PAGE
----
Published in 1927, Pomes Penyeach is a collection of 13 poems, a gathering of works written while Joyce was busy working on Ulysses. The collection is so named for its price – one shilling, or 12 pence – with a thirteenth "tilly" thrown in to round the baker's dozen. While similar to Chamber Music in theme – love, regret, loss, etc. – the poetry in this collection shows a distinct improvement in language, style, and imagery. There is more of Joyce in these verses, and occasionally we can see a command of language that seems more appropriate to the author of Ulysses. Less lyrical than Chamber Music, these poems have a darker and more somber feel, and more than a few seem touched by a hint of nostalgia. This collection also contains "A Memory of the Players in a Mirror at Midnight," a sharply drawn piece that ranks up with the best of any poet's work.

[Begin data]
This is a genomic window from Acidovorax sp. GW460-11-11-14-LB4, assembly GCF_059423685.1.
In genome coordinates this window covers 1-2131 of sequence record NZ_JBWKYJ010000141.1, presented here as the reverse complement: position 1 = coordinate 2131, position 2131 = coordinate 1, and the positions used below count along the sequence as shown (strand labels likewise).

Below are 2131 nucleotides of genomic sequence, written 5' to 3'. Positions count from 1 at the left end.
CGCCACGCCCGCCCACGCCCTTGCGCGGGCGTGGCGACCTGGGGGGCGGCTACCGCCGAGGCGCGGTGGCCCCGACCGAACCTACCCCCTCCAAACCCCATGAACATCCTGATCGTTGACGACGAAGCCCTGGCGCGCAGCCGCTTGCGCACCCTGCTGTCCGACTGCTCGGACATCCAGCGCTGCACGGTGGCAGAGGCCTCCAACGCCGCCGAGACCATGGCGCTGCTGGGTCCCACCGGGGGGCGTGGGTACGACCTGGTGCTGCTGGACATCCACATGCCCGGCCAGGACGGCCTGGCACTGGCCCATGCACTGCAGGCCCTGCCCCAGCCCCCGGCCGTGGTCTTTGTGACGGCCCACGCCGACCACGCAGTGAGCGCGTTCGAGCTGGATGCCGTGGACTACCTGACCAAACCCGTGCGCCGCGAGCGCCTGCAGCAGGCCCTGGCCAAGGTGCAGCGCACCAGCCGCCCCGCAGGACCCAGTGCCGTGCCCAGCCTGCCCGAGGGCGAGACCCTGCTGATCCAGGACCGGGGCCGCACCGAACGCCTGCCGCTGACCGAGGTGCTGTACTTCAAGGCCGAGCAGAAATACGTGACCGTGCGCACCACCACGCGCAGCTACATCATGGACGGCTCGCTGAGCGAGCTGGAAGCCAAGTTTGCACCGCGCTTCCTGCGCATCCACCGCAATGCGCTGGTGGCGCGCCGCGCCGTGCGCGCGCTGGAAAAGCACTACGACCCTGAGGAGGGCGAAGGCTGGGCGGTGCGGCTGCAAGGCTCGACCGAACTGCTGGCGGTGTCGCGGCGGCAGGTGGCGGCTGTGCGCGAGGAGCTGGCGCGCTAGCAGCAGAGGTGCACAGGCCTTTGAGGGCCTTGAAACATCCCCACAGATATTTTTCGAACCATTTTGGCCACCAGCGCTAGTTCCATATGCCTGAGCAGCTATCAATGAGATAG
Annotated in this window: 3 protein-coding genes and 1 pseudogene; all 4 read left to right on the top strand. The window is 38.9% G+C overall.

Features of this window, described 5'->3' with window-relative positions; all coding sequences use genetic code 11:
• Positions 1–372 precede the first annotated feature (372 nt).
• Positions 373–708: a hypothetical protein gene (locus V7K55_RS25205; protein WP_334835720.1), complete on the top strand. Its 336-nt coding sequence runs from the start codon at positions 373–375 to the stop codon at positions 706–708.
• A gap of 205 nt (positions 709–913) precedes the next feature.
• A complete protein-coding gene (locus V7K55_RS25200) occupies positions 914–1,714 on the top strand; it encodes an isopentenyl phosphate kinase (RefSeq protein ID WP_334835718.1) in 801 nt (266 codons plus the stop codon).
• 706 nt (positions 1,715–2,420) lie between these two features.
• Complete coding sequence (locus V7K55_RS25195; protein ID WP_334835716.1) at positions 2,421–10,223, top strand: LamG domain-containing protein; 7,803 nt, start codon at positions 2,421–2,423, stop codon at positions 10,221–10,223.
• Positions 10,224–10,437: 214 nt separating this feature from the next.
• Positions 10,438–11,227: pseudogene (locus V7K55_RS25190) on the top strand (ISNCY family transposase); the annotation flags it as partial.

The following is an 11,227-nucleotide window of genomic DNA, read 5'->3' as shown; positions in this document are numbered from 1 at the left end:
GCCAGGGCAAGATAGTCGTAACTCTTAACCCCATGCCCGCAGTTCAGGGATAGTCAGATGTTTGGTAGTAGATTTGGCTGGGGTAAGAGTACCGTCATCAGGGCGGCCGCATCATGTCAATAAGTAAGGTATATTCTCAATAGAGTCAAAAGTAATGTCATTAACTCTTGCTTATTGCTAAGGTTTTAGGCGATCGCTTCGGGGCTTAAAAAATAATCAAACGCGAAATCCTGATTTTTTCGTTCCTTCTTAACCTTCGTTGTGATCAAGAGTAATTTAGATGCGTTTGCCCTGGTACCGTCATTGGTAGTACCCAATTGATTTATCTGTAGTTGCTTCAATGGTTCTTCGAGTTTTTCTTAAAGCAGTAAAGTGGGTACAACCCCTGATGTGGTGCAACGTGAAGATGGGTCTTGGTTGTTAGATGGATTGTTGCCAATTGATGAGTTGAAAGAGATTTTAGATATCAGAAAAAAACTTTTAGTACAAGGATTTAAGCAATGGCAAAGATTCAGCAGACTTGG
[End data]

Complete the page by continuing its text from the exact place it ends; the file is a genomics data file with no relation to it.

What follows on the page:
The 1932 Obelisk Press edition of Pomes Penyeach came at a crucial juncture in James Joyce’s writing career and in the life and mental health of his daughter, Lucia. At the time, Joyce was internationally renowned for Ulysses and laboring over his Work in Progress; meanwhile, Lucia was descending into the nightmare of schizophrenia, becoming increasingly delusional and erratic in behavior. Joyce had already published Pomes Penyeach, a series of 13 poems written between 1904 and 1924, with Shakespeare and Co. in 1927. In 1931, a publisher named Caresse Crosby, having seen and admired Lucia Joyce’s designs for a musical setting of Joyce’s poems, suggested that Joyce put out a limited edition volume of Pomes Penyeach containing illuminations of the initial letters for each poem. Joyce, eager to believe that some productive work would soothe Lucia’s inner demons and lead her back onto the road to normalcy, jumped at the chance.